ST. ALBANS — Judge Martin Maley issued two discovery orders in the case against Matthew Webster this morning. Webster, 30, is accused of shooting Anna Alger, 31 of Highgate on North Main Street in what police have characterized as a road rage murder.
Maley ordered the state to provide a forensics plan to the defense outlining any ballistics or blood tests. The plan is to be conveyed to the defense within 30 days. Webster’s phone is currently in the possession of police investigators, and the state was ordered to determine if prosecutors would provide the phone directly to defense attorneys or third party experts.
Defense attorney Steve Dunham agreed to file all motions to suppress evidence by May 6.
The state also arranged to provide recordings of Webster’s arrest made by the St. Albans Police Dept. (SAPD). That evidence will be turned over tomorrow. Deputy state’s attorney John Lavoie said the tapes had not yet been provided because of confusion over what recordings Dunham was requesting.
Lavoie also asked about possible defense strategies. “We anticipated from day one there would some sort of mental ailment defense,” said Lavoie. The state has not yet received notice of possible expert witnesses to testify to Webster’s mental health.
Dunham said that once he has all of the basic evidence he will be able to spend a couple of days planning the defense. He anticipates providing the prosecution with the name of at least one expert witness on mental health by June.
Dunham said he is also awaiting medical records.
Several depositions still remain to be conducted in the case, including two police officers and 10 other witnesses.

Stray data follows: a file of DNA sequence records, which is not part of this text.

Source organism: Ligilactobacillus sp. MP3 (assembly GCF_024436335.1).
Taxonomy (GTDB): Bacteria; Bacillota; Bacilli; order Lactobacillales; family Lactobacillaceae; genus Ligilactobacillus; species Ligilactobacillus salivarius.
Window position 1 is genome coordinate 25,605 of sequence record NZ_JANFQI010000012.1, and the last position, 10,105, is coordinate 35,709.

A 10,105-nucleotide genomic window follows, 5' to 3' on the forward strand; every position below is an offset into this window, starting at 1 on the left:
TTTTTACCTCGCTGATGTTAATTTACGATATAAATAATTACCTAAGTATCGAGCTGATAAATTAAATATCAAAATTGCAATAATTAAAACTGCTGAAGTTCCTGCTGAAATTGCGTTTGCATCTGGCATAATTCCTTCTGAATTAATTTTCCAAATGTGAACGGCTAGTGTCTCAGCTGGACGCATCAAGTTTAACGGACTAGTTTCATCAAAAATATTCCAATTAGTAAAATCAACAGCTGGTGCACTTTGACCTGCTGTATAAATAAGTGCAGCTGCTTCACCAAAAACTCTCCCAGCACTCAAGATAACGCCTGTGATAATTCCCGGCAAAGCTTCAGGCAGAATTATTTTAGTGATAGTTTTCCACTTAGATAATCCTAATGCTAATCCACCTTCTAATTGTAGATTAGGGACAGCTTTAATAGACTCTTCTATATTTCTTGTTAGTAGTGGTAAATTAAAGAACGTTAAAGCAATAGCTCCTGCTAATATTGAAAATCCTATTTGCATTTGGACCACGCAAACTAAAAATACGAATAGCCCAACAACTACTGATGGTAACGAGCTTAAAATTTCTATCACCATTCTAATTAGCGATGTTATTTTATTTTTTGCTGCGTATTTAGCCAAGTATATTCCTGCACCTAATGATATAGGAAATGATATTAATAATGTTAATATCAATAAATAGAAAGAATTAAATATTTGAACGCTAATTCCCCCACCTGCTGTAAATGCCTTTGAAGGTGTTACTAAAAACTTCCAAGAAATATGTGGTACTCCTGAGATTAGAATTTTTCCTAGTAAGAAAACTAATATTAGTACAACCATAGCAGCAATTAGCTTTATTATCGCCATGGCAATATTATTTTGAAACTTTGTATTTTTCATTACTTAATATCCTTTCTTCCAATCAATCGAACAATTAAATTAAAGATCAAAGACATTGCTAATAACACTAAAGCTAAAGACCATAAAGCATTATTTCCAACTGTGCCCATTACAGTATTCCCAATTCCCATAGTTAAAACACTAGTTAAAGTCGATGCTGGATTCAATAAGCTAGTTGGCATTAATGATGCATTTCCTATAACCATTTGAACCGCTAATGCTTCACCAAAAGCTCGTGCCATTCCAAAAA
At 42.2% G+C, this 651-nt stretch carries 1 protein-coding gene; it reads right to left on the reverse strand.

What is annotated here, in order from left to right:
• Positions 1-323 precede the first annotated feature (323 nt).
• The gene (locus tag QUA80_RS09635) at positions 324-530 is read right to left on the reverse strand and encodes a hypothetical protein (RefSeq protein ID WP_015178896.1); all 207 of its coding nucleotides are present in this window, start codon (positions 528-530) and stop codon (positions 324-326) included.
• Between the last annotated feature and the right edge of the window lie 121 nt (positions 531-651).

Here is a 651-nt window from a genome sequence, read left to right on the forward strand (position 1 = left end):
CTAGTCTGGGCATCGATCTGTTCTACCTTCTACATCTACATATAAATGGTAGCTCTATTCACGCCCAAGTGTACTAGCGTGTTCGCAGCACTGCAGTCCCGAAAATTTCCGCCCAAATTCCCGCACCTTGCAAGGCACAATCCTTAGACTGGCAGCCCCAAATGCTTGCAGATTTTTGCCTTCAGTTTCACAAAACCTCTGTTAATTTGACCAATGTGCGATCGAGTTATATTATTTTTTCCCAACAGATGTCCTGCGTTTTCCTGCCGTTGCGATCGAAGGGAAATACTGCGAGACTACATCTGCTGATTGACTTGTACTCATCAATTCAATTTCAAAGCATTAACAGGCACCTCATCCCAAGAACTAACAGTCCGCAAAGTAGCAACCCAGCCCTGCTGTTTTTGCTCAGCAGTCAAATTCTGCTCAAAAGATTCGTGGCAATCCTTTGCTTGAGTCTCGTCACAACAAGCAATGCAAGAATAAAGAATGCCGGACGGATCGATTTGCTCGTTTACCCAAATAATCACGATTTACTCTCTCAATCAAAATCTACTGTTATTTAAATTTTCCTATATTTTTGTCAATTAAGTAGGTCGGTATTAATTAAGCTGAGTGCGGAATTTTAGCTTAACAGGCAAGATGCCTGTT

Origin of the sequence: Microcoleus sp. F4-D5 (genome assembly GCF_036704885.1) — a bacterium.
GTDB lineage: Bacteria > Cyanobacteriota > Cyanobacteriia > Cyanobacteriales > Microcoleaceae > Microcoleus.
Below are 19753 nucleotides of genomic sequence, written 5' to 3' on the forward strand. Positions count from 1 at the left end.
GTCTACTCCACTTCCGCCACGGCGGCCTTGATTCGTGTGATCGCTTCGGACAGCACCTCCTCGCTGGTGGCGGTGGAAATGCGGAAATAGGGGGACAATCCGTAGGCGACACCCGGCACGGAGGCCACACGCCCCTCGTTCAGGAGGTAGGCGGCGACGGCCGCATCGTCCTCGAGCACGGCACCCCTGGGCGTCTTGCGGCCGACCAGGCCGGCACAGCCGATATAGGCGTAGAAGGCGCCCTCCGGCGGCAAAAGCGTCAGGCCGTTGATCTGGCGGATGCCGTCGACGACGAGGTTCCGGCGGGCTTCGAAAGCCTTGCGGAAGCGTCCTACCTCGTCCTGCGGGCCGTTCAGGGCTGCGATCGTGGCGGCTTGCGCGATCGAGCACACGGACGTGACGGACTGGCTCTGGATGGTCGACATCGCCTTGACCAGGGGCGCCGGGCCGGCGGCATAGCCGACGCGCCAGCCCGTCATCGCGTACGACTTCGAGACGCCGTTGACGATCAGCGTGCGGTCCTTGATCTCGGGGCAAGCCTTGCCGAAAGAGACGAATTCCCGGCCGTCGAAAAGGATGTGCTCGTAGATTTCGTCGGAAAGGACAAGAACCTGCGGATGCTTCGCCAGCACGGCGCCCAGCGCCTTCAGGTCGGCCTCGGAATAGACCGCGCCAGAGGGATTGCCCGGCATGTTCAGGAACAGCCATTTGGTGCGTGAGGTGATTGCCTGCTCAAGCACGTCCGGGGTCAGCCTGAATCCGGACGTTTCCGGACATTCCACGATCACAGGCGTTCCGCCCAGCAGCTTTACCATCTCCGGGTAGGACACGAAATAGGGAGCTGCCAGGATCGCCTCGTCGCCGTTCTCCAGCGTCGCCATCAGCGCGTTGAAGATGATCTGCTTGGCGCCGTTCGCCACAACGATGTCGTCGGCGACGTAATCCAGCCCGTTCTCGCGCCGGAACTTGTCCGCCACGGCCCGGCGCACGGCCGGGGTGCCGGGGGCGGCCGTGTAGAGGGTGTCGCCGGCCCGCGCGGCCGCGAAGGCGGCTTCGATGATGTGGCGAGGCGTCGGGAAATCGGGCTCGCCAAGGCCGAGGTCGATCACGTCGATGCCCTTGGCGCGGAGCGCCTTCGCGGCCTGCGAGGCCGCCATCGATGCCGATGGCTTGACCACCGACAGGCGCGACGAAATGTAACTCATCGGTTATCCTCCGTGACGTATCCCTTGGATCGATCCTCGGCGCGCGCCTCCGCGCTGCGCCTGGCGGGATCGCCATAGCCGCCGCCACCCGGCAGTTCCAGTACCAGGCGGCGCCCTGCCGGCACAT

Lavoie requested that the court consider assigning a single judge to follow this case through to the end. Typically judges rotate assignments in September. “I’d like to see your honor stick with it so we can have some consistency,” Lavoie said.
With Dunham filing his motions to suppress next month, Maley as the presiding judge will be making legal decisions that will shape the case, Lavoie pointed out.
Maley said he will raise the issue of his assignment with the administrative judge.
The original goal was a summer trial. Dunham said he does not believe the case will be ready for trial until September or October.
Webster was charged with second-degree murder after the Sept. 25 shooting, to which he pled not guilty.
According to a police affidavit, Webster confessed to shooting Alger. At Webster’s September arraignment, Lavoie described how Webster shot Alger six times following the confrontation between the two after Webster ran a red light, nearly hitting Alger’s car.
Webster is being held without bail.